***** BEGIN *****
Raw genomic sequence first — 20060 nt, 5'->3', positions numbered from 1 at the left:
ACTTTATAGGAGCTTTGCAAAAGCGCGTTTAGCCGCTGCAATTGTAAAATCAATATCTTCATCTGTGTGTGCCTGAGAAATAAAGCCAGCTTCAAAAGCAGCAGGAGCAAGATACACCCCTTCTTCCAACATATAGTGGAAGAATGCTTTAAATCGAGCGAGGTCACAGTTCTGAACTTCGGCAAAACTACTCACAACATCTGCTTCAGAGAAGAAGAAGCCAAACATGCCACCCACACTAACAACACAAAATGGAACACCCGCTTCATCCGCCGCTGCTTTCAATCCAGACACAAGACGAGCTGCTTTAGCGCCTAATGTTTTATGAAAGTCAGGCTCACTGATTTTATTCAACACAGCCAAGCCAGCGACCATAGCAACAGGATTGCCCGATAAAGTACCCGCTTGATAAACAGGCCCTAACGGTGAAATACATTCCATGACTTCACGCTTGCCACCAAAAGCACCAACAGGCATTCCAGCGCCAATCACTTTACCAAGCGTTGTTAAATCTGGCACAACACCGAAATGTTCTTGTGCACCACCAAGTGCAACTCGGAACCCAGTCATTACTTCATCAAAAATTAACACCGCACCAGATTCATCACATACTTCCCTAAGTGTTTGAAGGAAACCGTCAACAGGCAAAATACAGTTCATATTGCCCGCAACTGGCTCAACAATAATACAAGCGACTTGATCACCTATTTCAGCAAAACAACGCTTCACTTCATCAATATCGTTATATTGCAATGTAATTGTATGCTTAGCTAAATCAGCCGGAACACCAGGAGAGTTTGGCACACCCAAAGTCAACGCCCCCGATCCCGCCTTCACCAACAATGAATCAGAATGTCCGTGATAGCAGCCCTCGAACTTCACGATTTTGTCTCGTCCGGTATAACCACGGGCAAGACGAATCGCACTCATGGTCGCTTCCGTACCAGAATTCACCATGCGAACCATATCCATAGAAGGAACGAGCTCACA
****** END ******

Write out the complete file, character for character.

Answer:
Raw genomic sequence first — 20060 nt, 5'->3', positions numbered from 1 at the left:
ACTTTATAGGAGCTTTGCAAAAGCGCGTTTAGCCGCTGCAATTGTAAAATCAATATCTTCATCTGTGTGTGCCTGAGAAATAAAGCCAGCTTCAAAAGCAGCAGGAGCAAGATACACCCCTTCTTCCAACATATAGTGGAAGAATGCTTTAAATCGAGCGAGGTCACAGTTCTGAACTTCGGCAAAACTACTCACAACATCTGCTTCAGAGAAGAAGAAGCCAAACATGCCACCCACACTAACAACACAAAATGGAACACCCGCTTCATCCGCCGCTGCTTTCAATCCAGACACAAGACGAGCTGCTTTAGCGCCTAATGTTTTATGAAAGTCAGGCTCACTGATTTTATTCAACACAGCCAAGCCAGCGACCATAGCAACAGGATTGCCCGATAAAGTACCCGCTTGATAAACAGGCCCTAACGGTGAAATACATTCCATGACTTCACGCTTGCCACCAAAAGCACCAACAGGCATTCCAGCGCCAATCACTTTACCAAGCGTTGTTAAATCTGGCACAACACCGAAATGTTCTTGTGCACCACCAAGTGCAACTCGGAACCCAGTCATTACTTCATCAAAAATTAACACCGCACCAGATTCATCACATACTTCCCTAAGTGTTTGAAGGAAACCGTCAACAGGCAAAATACAGTTCATATTGCCCGCAACTGGCTCAACAATAATACAAGCGACTTGATCACCTATTTCAGCAAAACAACGCTTCACTTCATCAATATCGTTATATTGCAATGTAATTGTATGCTTAGCTAAATCAGCCGGAACACCAGGAGAGTTTGGCACACCCAAAGTCAACGCCCCCGATCCCGCCTTCACCAACAATGAATCAGAATGTCCGTGATAGCAGCCCTCGAACTTCACGATTTTGTCTCGTCCGGTATAACCACGGGCAAGACGAATCGCACTCATGGTCGCTTCCGTACCAGAATTCACCATGCGAACCATATCCATAGAAGGAACGAGCTCACA